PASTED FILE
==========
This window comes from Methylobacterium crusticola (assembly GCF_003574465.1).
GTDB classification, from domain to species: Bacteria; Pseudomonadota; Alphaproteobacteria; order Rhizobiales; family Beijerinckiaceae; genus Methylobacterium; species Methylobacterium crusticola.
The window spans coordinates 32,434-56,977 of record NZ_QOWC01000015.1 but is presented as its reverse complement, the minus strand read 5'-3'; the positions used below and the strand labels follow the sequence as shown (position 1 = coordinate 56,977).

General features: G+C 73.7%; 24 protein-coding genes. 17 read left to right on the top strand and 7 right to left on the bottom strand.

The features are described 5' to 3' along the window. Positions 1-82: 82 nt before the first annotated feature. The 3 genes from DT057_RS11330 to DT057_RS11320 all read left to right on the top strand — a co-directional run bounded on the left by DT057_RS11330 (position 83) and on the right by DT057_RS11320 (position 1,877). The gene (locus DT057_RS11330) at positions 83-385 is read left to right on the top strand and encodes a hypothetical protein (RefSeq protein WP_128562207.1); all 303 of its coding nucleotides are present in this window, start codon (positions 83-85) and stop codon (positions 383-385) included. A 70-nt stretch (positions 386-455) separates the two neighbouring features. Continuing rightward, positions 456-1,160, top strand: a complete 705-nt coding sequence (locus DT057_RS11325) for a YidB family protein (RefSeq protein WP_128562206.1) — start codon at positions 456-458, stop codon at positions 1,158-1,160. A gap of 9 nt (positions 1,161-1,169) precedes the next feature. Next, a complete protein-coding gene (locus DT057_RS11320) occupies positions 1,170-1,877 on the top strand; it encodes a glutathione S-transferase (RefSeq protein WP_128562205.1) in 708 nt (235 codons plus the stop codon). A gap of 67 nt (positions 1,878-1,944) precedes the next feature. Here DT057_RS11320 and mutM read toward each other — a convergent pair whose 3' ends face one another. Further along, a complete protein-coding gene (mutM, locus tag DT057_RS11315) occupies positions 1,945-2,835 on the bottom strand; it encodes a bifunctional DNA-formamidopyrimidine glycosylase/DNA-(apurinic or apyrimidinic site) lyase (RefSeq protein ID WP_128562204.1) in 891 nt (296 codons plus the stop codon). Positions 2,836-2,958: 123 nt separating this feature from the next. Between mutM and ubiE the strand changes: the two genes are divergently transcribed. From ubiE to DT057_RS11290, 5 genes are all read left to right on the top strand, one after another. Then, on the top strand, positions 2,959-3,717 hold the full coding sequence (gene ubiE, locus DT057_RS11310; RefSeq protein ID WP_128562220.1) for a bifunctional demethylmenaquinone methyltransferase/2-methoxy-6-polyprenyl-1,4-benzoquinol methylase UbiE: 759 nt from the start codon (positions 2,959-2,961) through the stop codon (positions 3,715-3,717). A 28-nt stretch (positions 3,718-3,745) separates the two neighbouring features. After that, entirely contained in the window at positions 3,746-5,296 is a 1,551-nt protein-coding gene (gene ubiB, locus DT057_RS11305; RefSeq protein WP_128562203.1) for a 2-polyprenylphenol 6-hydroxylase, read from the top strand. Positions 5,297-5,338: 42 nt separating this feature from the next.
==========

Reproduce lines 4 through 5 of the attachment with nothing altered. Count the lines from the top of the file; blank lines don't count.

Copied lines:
General features: G+C 73.7%; 24 protein-coding genes. 17 read left to right on the top strand and 7 right to left on the bottom strand.

The features are described 5' to 3' along the window. Positions 1-82: 82 nt before the first annotated feature. The 3 genes from DT057_RS11330 to DT057_RS11320 all read left to right on the top strand — a co-directional run bounded on the left by DT057_RS11330 (position 83) and on the right by DT057_RS11320 (position 1,877). The gene (locus DT057_RS11330) at positions 83-385 is read left to right on the top strand and encodes a hypothetical protein (RefSeq protein WP_128562207.1); all 303 of its coding nucleotides are present in this window, start codon (positions 83-85) and stop codon (positions 383-385) included. A 70-nt stretch (positions 386-455) separates the two neighbouring features. Continuing rightward, positions 456-1,160, top strand: a complete 705-nt coding sequence (locus DT057_RS11325) for a YidB family protein (RefSeq protein WP_128562206.1) — start codon at positions 456-458, stop codon at positions 1,158-1,160. A gap of 9 nt (positions 1,161-1,169) precedes the next feature. Next, a complete protein-coding gene (locus DT057_RS11320) occupies positions 1,170-1,877 on the top strand; it encodes a glutathione S-transferase (RefSeq protein WP_128562205.1) in 708 nt (235 codons plus the stop codon). A gap of 67 nt (positions 1,878-1,944) precedes the next feature. Here DT057_RS11320 and mutM read toward each other — a convergent pair whose 3' ends face one another. Further along, a complete protein-coding gene (mutM, locus tag DT057_RS11315) occupies positions 1,945-2,835 on the bottom strand; it encodes a bifunctional DNA-formamidopyrimidine glycosylase/DNA-(apurinic or apyrimidinic site) lyase (RefSeq protein ID WP_128562204.1) in 891 nt (296 codons plus the stop codon). Positions 2,836-2,958: 123 nt separating this feature from the next. Between mutM and ubiE the strand changes: the two genes are divergently transcribed. From ubiE to DT057_RS11290, 5 genes are all read left to right on the top strand, one after another. Then, on the top strand, positions 2,959-3,717 hold the full coding sequence (gene ubiE, locus DT057_RS11310; RefSeq protein ID WP_128562220.1) for a bifunctional demethylmenaquinone methyltransferase/2-methoxy-6-polyprenyl-1,4-benzoquinol methylase UbiE: 759 nt from the start codon (positions 2,959-2,961) through the stop codon (positions 3,715-3,717). A 28-nt stretch (positions 3,718-3,745) separates the two neighbouring features. After that, entirely contained in the window at positions 3,746-5,296 is a 1,551-nt protein-coding gene (gene ubiB, locus DT057_RS11305; RefSeq protein WP_128562203.1) for a 2-polyprenylphenol 6-hydroxylase, read from the top strand. Positions 5,297-5,338: 42 nt separating this feature from the next.